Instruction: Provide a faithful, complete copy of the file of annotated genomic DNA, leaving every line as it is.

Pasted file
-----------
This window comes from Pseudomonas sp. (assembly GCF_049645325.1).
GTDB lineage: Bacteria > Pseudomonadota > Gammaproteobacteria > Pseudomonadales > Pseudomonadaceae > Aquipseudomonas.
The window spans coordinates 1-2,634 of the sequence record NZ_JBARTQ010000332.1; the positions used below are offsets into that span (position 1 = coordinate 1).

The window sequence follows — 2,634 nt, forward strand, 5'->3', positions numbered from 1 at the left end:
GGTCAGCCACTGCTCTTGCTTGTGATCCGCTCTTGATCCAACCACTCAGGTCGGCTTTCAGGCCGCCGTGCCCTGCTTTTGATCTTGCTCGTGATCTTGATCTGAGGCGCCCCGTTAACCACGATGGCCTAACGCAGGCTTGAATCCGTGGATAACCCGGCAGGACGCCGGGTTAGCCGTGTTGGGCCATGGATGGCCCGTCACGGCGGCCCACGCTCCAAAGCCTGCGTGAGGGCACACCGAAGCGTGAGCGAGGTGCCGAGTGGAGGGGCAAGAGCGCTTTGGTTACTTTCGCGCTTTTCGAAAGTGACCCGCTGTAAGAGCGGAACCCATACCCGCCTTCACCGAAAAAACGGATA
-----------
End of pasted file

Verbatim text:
This window comes from Pseudomonas sp. (assembly GCF_049645325.1).
GTDB lineage: Bacteria > Pseudomonadota > Gammaproteobacteria > Pseudomonadales > Pseudomonadaceae > Aquipseudomonas.
The window spans coordinates 1-2,634 of the sequence record NZ_JBARTQ010000332.1; the positions used below are offsets into that span (position 1 = coordinate 1).

The window sequence follows — 2,634 nt, forward strand, 5'->3', positions numbered from 1 at the left end:
GGTCAGCCACTGCTCTTGCTTGTGATCCGCTCTTGATCCAACCACTCAGGTCGGCTTTCAGGCCGCCGTGCCCTGCTTTTGATCTTGCTCGTGATCTTGATCTGAGGCGCCCCGTTAACCACGATGGCCTAACGCAGGCTTGAATCCGTGGATAACCCGGCAGGACGCCGGGTTAGCCGTGTTGGGCCATGGATGGCCCGTCACGGCGGCCCACGCTCCAAAGCCTGCGTGAGGGCACACCGAAGCGTGAGCGAGGTGCCGAGTGGAGGGGCAAGAGCGCTTTGGTTACTTTCGCGCTTTTCGAAAGTGACCCGCTGTAAGAGCGGAACCCATACCCGCCTTCACCGAAAAAACGGATA